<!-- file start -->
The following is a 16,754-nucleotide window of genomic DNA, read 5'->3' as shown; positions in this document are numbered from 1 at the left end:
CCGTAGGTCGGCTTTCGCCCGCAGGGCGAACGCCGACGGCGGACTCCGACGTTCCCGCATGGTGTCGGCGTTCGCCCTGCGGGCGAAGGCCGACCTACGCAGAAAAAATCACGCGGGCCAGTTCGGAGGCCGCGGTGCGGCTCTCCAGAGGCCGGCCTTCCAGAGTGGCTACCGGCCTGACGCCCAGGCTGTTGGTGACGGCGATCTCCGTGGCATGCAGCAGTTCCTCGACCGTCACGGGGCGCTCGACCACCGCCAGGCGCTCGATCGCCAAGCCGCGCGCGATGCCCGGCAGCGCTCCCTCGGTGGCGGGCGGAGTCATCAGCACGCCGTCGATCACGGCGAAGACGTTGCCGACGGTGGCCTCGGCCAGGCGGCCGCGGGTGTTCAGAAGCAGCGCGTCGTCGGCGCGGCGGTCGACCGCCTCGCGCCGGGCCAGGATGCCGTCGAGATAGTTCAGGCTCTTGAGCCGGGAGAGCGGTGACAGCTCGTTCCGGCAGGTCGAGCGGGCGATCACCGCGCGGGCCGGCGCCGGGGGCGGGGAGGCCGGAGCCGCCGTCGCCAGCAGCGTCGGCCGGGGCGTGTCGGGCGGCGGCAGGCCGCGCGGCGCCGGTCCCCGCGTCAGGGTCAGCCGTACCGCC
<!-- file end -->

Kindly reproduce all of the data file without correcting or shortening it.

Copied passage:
The following is a 16,754-nucleotide window of genomic DNA, read 5'->3' as shown; positions in this document are numbered from 1 at the left end:
CCGTAGGTCGGCTTTCGCCCGCAGGGCGAACGCCGACGGCGGACTCCGACGTTCCCGCATGGTGTCGGCGTTCGCCCTGCGGGCGAAGGCCGACCTACGCAGAAAAAATCACGCGGGCCAGTTCGGAGGCCGCGGTGCGGCTCTCCAGAGGCCGGCCTTCCAGAGTGGCTACCGGCCTGACGCCCAGGCTGTTGGTGACGGCGATCTCCGTGGCATGCAGCAGTTCCTCGACCGTCACGGGGCGCTCGACCACCGCCAGGCGCTCGATCGCCAAGCCGCGCGCGATGCCCGGCAGCGCTCCCTCGGTGGCGGGCGGAGTCATCAGCACGCCGTCGATCACGGCGAAGACGTTGCCGACGGTGGCCTCGGCCAGGCGGCCGCGGGTGTTCAGAAGCAGCGCGTCGTCGGCGCGGCGGTCGACCGCCTCGCGCCGGGCCAGGATGCCGTCGAGATAGTTCAGGCTCTTGAGCCGGGAGAGCGGTGACAGCTCGTTCCGGCAGGTCGAGCGGGCGATCACCGCGCGGGCCGGCGCCGGGGGCGGGGAGGCCGGAGCCGCCGTCGCCAGCAGCGTCGGCCGGGGCGTGTCGGGCGGCGGCAGGCCGCGCGGCGCCGGTCCCCGCGTCAGGGTCAGCCGTACCGCC